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Shuhei Kameya, Kiyoko Gocho, Sachiko Kikuchi, Kenichi Yoshino, Masahiro Miura, Hiroko Yamazaki, Kei shinoda, Atsushi Mizota, Kunihiko Yamaki, Hiroshi Takahashi; OPA1 sequencing analysis and detailed ophthalmic examinations including the investigation of microcystic macular edema in 18 patients with bilateral optic atrophy. Invest. Ophthalmol. Vis. Sci. 2015;56(7 ):3875.
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© ARVO (1962-2015); The Authors (2016-present)
Autosomal dominant optic atrophy (ADOA), also known as Kjer’s disease, is the most common hereditary ocular neuropathy. ADOA is characterized by a decrease in the visual acuity that develops in childhood, temporal palor of the optic discs, centrocecal scotoma, and color vision defects. The purpose of this study was to distinguish patients with ADOA and optic atrophy with unknown origin by comparing the results of OPA1 sequencing analysis and clinical characteristics of the patients.
18 patients with bilateral optic atrophy underwent detailed ophthalmic examinations. The ophthalmological examinations included measurements of the best-corrected visual acuity, fundus photography, perimetry, SD-OCT analysis of nerve fiber layer thickness, color vision test, differences of severity between right and left eyes, and investigation of microcystic macular edema (MME) in SD-OCT. 12 patients underwent an adaptive optics analysis for detailed examination of MME. Mutational screening of all coding and flanking intron sequences of the OPA1 gene in 18 patients was performed by sanger DNA sequencing.
We have identified pathological mutations of OPA1 gene in 7 patients from 5 families. All patients with OPA1 mutation revealed temporal palor of optic discs, centrocecal scotoma or blind spot enlargement binoculary. 6 patients with OPA1 mutation showed color vision deficiency. All patients with OPA1 mutation revealed very thin retinal nerve fiber layer between optic nerve and macular by a vertical SD-OCT scan at about 1 mm from the edge of optic disc. Majority of patients without OPA1 mutation lack some of these observations commonly found in patients with OPA1 mutation. MME in SD-OCT was found in 2 patients with OPA1 mutation and 2 patients without OPA1 mutation. Adaptive optics analysis revealed MME in 2 patients with OPA1 mutation and 2 patients without OPA1 mutation.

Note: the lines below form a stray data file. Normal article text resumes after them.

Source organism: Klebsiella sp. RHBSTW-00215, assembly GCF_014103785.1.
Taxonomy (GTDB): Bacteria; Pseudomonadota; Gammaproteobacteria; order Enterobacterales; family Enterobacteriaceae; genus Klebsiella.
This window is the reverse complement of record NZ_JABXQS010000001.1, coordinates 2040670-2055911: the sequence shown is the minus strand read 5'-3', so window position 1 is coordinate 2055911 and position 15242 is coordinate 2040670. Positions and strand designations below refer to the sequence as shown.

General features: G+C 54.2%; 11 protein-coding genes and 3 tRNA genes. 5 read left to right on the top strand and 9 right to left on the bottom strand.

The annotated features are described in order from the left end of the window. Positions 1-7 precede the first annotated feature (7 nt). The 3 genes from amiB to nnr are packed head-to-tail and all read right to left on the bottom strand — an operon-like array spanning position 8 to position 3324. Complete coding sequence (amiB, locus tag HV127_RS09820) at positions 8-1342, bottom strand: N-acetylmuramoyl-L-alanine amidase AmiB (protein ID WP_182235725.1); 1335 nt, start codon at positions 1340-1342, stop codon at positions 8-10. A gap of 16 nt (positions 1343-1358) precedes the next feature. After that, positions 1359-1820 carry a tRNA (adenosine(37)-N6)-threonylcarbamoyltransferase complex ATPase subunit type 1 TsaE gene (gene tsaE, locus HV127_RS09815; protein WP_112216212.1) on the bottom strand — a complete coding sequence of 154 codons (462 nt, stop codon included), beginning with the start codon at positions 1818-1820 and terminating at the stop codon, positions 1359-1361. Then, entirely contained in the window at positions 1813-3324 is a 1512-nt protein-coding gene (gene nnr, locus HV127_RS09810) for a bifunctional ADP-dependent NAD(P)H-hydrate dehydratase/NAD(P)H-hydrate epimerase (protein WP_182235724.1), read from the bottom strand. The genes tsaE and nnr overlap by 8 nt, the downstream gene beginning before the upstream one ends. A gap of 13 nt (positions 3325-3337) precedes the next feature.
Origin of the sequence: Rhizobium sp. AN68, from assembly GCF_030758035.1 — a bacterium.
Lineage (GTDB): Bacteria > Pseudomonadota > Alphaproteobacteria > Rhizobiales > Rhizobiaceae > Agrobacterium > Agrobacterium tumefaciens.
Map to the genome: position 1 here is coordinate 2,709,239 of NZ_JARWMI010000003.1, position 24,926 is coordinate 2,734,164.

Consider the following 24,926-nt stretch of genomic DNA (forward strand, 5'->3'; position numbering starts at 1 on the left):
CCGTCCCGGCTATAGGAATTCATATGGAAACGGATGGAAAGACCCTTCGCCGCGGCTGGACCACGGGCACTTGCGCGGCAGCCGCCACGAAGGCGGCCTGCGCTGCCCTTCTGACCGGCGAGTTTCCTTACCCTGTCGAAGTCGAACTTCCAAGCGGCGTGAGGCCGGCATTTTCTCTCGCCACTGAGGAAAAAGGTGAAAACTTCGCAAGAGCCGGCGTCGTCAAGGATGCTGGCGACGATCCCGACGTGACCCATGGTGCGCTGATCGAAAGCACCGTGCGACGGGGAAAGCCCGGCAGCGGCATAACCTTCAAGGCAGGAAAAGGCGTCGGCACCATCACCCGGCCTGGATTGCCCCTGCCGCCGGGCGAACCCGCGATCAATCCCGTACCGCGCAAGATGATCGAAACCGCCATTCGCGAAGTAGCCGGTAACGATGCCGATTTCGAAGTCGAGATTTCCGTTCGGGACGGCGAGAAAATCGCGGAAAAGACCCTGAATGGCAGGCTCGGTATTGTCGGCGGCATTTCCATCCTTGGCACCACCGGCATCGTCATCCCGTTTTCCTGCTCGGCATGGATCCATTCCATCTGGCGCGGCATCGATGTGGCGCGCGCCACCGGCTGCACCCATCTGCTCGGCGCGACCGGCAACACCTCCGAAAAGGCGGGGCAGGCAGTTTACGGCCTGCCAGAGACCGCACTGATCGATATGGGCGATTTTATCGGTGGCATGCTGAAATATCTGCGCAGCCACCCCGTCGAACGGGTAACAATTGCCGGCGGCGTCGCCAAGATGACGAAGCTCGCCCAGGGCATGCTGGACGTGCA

A vertical SD-OCT scan at about 1 mm from the edge of optic disc is useful way to visualize and evaluate the temporal palor of optic disc that is a remarkable feature of ADOA. MME were identified in both groups with and without OPA1 mutation. Since sanger sequencing could not detect a large deletion of the gene, further studies such as multiplex ligation-dependent probe amplification will be needed.
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